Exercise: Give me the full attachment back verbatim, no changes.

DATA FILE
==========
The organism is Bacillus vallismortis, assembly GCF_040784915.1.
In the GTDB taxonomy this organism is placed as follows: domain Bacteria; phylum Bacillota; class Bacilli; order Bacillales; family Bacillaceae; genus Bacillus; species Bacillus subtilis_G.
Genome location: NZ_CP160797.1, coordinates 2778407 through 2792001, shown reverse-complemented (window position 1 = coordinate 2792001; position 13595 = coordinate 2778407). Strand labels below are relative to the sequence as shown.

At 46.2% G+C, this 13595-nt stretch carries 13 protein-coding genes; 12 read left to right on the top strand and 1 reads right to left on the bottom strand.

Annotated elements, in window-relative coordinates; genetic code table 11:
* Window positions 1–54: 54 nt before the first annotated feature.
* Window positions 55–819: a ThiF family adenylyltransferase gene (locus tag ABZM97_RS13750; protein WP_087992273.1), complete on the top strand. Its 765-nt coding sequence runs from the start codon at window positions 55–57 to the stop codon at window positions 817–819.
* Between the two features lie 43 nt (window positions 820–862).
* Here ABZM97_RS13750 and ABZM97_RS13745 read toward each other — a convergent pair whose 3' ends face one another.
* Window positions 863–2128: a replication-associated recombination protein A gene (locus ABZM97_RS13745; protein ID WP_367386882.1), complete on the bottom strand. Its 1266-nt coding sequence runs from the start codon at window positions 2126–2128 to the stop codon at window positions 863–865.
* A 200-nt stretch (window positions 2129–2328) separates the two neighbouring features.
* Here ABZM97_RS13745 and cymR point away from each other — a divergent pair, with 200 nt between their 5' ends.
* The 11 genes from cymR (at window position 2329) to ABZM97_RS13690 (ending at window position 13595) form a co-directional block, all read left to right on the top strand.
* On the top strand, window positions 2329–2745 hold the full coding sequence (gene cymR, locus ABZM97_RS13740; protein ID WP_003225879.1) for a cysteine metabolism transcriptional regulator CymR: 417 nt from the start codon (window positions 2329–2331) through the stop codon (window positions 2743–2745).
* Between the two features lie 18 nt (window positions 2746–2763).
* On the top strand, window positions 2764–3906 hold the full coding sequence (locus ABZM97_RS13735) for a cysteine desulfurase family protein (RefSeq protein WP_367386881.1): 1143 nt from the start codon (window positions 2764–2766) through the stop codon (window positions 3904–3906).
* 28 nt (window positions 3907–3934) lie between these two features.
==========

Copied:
The organism is Bacillus vallismortis, assembly GCF_040784915.1.
In the GTDB taxonomy this organism is placed as follows: domain Bacteria; phylum Bacillota; class Bacilli; order Bacillales; family Bacillaceae; genus Bacillus; species Bacillus subtilis_G.
Genome location: NZ_CP160797.1, coordinates 2778407 through 2792001, shown reverse-complemented (window position 1 = coordinate 2792001; position 13595 = coordinate 2778407). Strand labels below are relative to the sequence as shown.

At 46.2% G+C, this 13595-nt stretch carries 13 protein-coding genes; 12 read left to right on the top strand and 1 reads right to left on the bottom strand.

Annotated elements, in window-relative coordinates; genetic code table 11:
* Window positions 1–54: 54 nt before the first annotated feature.
* Window positions 55–819: a ThiF family adenylyltransferase gene (locus tag ABZM97_RS13750; protein WP_087992273.1), complete on the top strand. Its 765-nt coding sequence runs from the start codon at window positions 55–57 to the stop codon at window positions 817–819.
* Between the two features lie 43 nt (window positions 820–862).
* Here ABZM97_RS13750 and ABZM97_RS13745 read toward each other — a convergent pair whose 3' ends face one another.
* Window positions 863–2128: a replication-associated recombination protein A gene (locus ABZM97_RS13745; protein ID WP_367386882.1), complete on the bottom strand. Its 1266-nt coding sequence runs from the start codon at window positions 2126–2128 to the stop codon at window positions 863–865.
* A 200-nt stretch (window positions 2129–2328) separates the two neighbouring features.
* Here ABZM97_RS13745 and cymR point away from each other — a divergent pair, with 200 nt between their 5' ends.
* The 11 genes from cymR (at window position 2329) to ABZM97_RS13690 (ending at window position 13595) form a co-directional block, all read left to right on the top strand.
* On the top strand, window positions 2329–2745 hold the full coding sequence (gene cymR, locus ABZM97_RS13740; protein ID WP_003225879.1) for a cysteine metabolism transcriptional regulator CymR: 417 nt from the start codon (window positions 2329–2331) through the stop codon (window positions 2743–2745).
* Between the two features lie 18 nt (window positions 2746–2763).
* On the top strand, window positions 2764–3906 hold the full coding sequence (locus ABZM97_RS13735) for a cysteine desulfurase family protein (RefSeq protein WP_367386881.1): 1143 nt from the start codon (window positions 2764–2766) through the stop codon (window positions 3904–3906).
* 28 nt (window positions 3907–3934) lie between these two features.